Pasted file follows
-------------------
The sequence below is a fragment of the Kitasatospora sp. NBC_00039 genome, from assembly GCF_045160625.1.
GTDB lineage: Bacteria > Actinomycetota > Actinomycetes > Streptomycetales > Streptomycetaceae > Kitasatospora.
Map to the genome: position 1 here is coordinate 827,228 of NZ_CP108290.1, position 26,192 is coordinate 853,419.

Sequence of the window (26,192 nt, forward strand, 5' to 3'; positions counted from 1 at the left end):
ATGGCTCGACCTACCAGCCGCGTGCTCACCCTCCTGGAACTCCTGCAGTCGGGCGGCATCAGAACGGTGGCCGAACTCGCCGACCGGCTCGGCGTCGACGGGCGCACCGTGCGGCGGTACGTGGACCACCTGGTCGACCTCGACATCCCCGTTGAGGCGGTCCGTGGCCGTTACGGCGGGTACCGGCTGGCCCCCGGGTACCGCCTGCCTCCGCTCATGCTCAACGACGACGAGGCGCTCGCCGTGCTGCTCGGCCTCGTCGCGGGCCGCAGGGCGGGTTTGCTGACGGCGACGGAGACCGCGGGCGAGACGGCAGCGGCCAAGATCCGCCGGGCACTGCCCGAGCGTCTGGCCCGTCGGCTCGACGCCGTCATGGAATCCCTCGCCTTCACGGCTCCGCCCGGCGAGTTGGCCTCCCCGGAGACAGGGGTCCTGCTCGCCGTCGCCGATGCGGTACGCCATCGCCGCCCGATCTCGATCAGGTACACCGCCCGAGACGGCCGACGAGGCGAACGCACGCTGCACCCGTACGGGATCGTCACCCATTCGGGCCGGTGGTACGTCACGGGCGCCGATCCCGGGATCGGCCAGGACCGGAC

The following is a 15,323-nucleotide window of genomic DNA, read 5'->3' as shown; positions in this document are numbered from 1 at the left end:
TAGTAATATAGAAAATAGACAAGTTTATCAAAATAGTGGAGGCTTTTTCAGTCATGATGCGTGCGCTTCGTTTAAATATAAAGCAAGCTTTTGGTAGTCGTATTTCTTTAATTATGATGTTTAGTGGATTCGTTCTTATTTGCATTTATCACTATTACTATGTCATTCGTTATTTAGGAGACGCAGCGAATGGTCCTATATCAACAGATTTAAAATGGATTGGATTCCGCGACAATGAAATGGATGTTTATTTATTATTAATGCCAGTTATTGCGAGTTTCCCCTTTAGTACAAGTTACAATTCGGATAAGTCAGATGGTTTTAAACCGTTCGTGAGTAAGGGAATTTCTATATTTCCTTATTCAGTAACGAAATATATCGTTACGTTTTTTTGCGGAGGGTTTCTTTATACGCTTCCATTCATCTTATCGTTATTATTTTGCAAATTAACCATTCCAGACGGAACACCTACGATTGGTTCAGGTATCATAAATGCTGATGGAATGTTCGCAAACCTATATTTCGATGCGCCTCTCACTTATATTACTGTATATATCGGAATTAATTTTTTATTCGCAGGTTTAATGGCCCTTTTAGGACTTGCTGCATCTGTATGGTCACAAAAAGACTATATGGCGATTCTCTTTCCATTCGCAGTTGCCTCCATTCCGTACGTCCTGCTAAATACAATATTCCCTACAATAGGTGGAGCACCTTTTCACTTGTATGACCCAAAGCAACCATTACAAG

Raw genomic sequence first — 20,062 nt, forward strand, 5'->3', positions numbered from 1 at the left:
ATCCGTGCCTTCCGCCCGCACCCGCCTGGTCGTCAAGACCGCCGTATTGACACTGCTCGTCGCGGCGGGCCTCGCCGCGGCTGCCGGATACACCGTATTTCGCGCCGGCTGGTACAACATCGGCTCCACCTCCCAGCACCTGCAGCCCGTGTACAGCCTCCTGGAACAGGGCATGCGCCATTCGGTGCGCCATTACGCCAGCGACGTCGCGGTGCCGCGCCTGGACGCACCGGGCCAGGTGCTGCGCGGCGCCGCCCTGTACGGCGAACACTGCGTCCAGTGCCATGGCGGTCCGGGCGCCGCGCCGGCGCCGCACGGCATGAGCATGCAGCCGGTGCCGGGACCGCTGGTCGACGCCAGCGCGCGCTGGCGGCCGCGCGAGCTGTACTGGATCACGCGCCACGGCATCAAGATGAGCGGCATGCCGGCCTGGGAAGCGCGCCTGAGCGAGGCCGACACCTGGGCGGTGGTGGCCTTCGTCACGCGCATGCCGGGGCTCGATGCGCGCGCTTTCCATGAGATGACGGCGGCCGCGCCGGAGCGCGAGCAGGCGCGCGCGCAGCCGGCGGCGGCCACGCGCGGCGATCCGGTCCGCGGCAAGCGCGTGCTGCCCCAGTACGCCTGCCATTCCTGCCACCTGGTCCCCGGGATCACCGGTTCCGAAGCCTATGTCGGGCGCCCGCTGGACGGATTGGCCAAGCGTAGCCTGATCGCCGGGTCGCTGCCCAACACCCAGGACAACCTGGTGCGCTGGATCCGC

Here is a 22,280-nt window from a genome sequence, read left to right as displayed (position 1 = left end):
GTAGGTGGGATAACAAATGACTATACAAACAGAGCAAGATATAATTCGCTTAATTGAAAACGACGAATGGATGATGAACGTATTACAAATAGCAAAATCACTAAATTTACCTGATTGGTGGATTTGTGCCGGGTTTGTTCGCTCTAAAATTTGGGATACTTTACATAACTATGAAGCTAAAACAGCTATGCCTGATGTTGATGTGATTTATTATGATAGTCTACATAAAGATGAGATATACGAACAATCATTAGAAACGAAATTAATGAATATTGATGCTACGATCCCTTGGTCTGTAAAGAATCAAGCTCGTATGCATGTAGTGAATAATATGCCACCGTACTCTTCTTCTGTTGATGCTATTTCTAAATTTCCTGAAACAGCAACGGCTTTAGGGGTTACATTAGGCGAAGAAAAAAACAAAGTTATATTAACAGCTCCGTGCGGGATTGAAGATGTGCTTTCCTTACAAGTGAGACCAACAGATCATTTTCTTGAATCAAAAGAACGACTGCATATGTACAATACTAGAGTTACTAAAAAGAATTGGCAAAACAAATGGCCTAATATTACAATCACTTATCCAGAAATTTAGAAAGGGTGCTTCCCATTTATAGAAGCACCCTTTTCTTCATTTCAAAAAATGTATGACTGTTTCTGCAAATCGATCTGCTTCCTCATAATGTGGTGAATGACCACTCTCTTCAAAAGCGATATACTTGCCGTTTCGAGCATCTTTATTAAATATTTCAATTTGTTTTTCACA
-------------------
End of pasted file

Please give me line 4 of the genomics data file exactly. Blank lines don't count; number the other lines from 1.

Sequence of the window (26,192 nt, forward strand, 5' to 3'; positions counted from 1 at the left end):